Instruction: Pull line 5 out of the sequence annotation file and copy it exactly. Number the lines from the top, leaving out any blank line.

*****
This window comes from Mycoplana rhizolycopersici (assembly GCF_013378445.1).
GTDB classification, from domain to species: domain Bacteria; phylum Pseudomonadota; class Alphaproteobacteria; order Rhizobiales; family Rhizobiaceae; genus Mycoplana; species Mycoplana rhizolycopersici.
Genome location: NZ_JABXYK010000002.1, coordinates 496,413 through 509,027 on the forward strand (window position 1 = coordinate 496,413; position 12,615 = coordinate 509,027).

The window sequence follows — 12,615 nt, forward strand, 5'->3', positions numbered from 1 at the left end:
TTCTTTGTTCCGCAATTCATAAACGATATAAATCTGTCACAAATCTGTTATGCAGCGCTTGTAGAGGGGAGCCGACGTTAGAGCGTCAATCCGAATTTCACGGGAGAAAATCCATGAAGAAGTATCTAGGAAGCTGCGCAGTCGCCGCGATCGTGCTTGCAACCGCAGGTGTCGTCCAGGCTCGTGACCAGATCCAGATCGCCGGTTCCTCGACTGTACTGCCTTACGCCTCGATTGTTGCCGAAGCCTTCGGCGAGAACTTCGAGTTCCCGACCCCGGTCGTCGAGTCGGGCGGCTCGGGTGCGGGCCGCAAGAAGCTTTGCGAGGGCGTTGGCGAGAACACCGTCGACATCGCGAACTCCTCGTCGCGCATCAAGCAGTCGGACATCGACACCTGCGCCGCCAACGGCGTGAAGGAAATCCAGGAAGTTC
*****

TTCTTTGTTCCGCAATTCATAAACGATATAAATCTGTCACAAATCTGTTATGCAGCGCTTGTAGAGGGGAGCCGACGTTAGAGCGTCAATCCGAATTTCACGGGAGAAAATCCATGAAGAAGTATCTAGGAAGCTGCGCAGTCGCCGCGATCGTGCTTGCAACCGCAGGTGTCGTCCAGGCTCGTGACCAGATCCAGATCGCCGGTTCCTCGACTGTACTGCCTTACGCCTCGATTGTTGCCGAAGCCTTCGGCGAGAACTTCGAGTTCCCGACCCCGGTCGTCGAGTCGGGCGGCTCGGGTGCGGGCCGCAAGAAGCTTTGCGAGGGCGTTGGCGAGAACACCGTCGACATCGCGAACTCCTCGTCGCGCATCAAGCAGTCGGACATCGACACCTGCGCCGCCAACGGCGTGAAGGAAATCCAGGAAGTTC